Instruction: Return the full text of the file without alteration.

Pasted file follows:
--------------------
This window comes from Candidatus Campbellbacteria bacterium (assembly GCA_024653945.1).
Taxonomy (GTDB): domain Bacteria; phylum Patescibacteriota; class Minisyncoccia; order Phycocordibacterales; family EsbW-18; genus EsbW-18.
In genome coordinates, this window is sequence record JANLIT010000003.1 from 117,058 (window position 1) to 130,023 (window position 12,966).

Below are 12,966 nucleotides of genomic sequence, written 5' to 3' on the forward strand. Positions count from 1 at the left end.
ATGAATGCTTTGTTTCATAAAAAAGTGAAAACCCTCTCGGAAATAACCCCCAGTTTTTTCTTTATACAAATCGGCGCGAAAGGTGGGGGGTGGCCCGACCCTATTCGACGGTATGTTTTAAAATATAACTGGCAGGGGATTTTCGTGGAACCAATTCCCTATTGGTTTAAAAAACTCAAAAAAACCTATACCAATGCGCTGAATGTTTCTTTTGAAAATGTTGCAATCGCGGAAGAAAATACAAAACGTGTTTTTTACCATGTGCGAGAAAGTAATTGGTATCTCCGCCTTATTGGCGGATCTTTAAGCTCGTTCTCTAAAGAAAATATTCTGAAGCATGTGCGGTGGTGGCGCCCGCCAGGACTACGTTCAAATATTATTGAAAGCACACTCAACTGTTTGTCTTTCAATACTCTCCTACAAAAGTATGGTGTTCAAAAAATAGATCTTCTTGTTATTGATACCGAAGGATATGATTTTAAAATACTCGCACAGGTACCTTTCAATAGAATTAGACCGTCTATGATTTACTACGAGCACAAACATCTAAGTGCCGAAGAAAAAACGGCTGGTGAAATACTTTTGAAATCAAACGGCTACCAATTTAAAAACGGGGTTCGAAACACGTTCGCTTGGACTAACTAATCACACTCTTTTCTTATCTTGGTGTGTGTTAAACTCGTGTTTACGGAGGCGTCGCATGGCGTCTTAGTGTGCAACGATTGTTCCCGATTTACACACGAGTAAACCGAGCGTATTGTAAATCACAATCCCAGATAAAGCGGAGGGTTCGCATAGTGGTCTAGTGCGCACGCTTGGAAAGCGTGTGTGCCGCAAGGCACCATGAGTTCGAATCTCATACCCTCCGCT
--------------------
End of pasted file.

This window comes from Candidatus Campbellbacteria bacterium (assembly GCA_024653945.1).
Taxonomy (GTDB): domain Bacteria; phylum Patescibacteriota; class Minisyncoccia; order Phycocordibacterales; family EsbW-18; genus EsbW-18.
In genome coordinates, this window is sequence record JANLIT010000003.1 from 117,058 (window position 1) to 130,023 (window position 12,966).

Below are 12,966 nucleotides of genomic sequence, written 5' to 3' on the forward strand. Positions count from 1 at the left end.
ATGAATGCTTTGTTTCATAAAAAAGTGAAAACCCTCTCGGAAATAACCCCCAGTTTTTTCTTTATACAAATCGGCGCGAAAGGTGGGGGGTGGCCCGACCCTATTCGACGGTATGTTTTAAAATATAACTGGCAGGGGATTTTCGTGGAACCAATTCCCTATTGGTTTAAAAAACTCAAAAAAACCTATACCAATGCGCTGAATGTTTCTTTTGAAAATGTTGCAATCGCGGAAGAAAATACAAAACGTGTTTTTTACCATGTGCGAGAAAGTAATTGGTATCTCCGCCTTATTGGCGGATCTTTAAGCTCGTTCTCTAAAGAAAATATTCTGAAGCATGTGCGGTGGTGGCGCCCGCCAGGACTACGTTCAAATATTATTGAAAGCACACTCAACTGTTTGTCTTTCAATACTCTCCTACAAAAGTATGGTGTTCAAAAAATAGATCTTCTTGTTATTGATACCGAAGGATATGATTTTAAAATACTCGCACAGGTACCTTTCAATAGAATTAGACCGTCTATGATTTACTACGAGCACAAACATCTAAGTGCCGAAGAAAAAACGGCTGGTGAAATACTTTTGAAATCAAACGGCTACCAATTTAAAAACGGGGTTCGAAACACGTTCGCTTGGACTAACTAATCACACTCTTTTCTTATCTTGGTGTGTGTTAAACTCGTGTTTACGGAGGCGTCGCATGGCGTCTTAGTGTGCAACGATTGTTCCCGATTTACACACGAGTAAACCGAGCGTATTGTAAATCACAATCCCAGATAAAGCGGAGGGTTCGCATAGTGGTCTAGTGCGCACGCTTGGAAAGCGTGTGTGCCGCAAGGCACCATGAGTTCGAATCTCATACCCTCCGCT